We joined up with two other people who were on their way home from a political meeting and got stuck, as well. They wrapped their green Correa flags around their heads like ponchos and we started the trek to Yantzaza. We hadn´t even left the gas station and my sandals broke, so I had to carry my shoes while wading through the mud. I wasn´t happy when the guy we were with was like ¨watch out for snakes...¨ gee, thanks señor. They were all laughing and joking the whole time, so I felt better that we were walking in middle of the night...with no shoes...in the pouring rain...and no light whatsoever. It helped lighten ¨the mood¨. We walked about 20 minutes and then saw a scooper truck clearing the road! We were going to be saved! They ran up to tell him that there was a tree in the road, and could he help us. Good thing, because he was going to leave after this derrumbo he was clearing.
We returned back to the car and I couldn´t believe how many people were stuck, as well. It hadn´t been that late when it started raining, but still. A lot of people were stranded. They cleared the road and we were able to return safe and sound to Yantzaza.
Zumbi was hit the hardest; a lot of people had flooding in their houses and the river is still really, really high. Yantzaza´s water got knocked out and we still haven´t had any since Thursday night. They are saying we´ll get it back on Sunday...we´ll see.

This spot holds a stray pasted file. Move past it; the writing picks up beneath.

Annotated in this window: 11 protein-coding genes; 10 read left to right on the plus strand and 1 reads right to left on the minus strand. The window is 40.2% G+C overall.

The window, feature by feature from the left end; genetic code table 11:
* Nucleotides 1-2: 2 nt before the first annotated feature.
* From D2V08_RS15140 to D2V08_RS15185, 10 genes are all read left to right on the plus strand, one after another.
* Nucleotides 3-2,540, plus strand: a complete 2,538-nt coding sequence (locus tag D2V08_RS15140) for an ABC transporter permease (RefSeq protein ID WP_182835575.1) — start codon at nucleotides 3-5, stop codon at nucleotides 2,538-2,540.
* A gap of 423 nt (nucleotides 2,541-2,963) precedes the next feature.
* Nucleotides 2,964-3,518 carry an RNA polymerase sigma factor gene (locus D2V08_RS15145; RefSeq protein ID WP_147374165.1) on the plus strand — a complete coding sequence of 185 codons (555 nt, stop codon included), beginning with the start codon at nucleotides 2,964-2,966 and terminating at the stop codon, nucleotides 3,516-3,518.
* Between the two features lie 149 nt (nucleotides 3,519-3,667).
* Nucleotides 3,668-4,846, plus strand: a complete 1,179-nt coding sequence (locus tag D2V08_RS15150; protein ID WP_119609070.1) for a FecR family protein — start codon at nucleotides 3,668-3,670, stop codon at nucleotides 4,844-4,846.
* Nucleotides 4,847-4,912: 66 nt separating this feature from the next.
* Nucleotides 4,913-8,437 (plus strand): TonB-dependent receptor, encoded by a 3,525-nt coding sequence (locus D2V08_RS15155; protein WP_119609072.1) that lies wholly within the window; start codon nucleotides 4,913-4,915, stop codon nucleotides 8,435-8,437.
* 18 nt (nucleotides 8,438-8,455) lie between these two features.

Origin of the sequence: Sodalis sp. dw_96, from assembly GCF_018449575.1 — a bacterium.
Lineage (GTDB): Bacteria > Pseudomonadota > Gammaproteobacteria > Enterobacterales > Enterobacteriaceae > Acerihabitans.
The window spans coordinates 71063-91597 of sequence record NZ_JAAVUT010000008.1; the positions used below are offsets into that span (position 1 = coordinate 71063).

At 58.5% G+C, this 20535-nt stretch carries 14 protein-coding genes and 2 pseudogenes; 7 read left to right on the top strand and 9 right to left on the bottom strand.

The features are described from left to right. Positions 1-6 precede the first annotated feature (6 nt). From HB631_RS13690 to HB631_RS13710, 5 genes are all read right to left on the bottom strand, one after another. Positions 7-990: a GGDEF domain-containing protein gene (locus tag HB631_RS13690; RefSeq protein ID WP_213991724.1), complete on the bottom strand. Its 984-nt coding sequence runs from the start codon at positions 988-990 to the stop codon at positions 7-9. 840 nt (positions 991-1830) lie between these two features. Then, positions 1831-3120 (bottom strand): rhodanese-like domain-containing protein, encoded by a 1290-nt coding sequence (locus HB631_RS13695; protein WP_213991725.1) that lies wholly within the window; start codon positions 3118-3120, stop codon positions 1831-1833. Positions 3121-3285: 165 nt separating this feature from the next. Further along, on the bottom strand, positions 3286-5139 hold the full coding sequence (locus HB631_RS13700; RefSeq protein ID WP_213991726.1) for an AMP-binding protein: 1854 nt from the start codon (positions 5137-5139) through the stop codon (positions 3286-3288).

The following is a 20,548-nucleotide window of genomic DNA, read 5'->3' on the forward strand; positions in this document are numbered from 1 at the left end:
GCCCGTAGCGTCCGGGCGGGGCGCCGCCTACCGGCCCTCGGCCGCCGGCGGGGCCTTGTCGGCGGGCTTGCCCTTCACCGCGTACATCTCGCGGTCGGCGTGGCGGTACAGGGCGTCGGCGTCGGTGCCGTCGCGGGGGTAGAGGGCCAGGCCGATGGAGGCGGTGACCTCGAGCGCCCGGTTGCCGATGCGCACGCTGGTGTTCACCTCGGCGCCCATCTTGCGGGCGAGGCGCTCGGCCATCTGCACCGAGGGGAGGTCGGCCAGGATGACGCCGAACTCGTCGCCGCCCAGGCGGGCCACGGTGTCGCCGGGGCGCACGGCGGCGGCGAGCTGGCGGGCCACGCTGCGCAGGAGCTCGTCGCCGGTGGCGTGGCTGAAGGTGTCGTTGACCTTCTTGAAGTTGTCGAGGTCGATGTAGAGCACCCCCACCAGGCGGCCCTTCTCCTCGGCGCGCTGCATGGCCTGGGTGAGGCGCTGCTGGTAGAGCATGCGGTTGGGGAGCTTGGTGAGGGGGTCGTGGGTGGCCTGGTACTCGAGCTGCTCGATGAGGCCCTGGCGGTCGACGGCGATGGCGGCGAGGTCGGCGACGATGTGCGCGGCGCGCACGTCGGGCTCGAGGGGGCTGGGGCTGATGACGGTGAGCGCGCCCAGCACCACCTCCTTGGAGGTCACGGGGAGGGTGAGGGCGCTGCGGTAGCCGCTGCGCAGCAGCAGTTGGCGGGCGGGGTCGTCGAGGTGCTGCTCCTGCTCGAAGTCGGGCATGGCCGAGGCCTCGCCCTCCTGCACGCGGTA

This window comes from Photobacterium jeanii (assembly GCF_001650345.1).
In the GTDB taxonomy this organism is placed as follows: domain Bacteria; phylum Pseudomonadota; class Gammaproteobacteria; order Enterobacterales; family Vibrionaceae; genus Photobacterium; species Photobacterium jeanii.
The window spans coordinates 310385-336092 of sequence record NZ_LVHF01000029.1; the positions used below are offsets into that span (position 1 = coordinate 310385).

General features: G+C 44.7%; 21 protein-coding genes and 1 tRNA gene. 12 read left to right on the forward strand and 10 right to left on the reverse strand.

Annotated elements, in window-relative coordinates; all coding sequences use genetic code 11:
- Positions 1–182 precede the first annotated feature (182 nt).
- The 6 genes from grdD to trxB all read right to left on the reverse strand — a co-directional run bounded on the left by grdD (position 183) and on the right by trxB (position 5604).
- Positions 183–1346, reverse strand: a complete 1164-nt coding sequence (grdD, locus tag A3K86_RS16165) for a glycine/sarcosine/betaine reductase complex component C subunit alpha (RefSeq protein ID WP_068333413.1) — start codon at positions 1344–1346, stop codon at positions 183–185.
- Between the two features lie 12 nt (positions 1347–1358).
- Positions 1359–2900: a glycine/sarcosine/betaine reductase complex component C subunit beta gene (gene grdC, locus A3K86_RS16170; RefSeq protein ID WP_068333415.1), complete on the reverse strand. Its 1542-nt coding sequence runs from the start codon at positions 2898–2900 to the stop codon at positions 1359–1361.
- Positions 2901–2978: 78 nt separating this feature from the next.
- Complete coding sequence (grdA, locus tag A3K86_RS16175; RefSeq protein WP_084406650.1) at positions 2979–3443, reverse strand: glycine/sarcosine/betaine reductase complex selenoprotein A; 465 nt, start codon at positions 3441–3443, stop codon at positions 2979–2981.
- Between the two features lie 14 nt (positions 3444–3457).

Tuesday, March 24, 2009
Elections are going on all over the country this April, as mayoral and gubernatorial terms are coming to an end. Every four years there is a vote for a new Prefecto (governor) and Mayor with his/her concejales or council members. It has been fascinating to see people get so involved with local elections, however. Something I´ve never seen happen in the US.
There are a TON of parties here, first of all, so you will see signs everywhere that say VOTA 17 or VOTA 35 (the party of President Rafael Correa). But in addition to the plethora of parties there are, of couse, a plethora of stances. Party 35 is one of the more popular parties, along with Partido 3, Lucio Gutierrez, the rival presidential candidate of Correa. I coincidentally have a jacket the same shade of Key Lime Pie Green that Correa uses, and I think many times people think I am associated with him. However, as a technical employee of the US Goverment (and Obama Administration) I have no say.
Everyone has bumper stickers and flags plastered on to their cars. The candidates even have catchy campaign songs. Last night I had Max Luna Cruz´s song stuck in my head.... They also have pictures of the mayoral candidates, for example, photoshopped next to Correa or Lucio. Like he is shaking hands with him or giving the thumbs with him. It´s classic. Partido 3 also has this signal where they hold up three fingers, but it´s the thumb and pointer and middle finger...which seems more difficult to make than the traditional three finger position, but maybe it´s different here on the Equator (ie: when you ask a kid what a dog says, they say Wow Wow instead of Woof Woof...)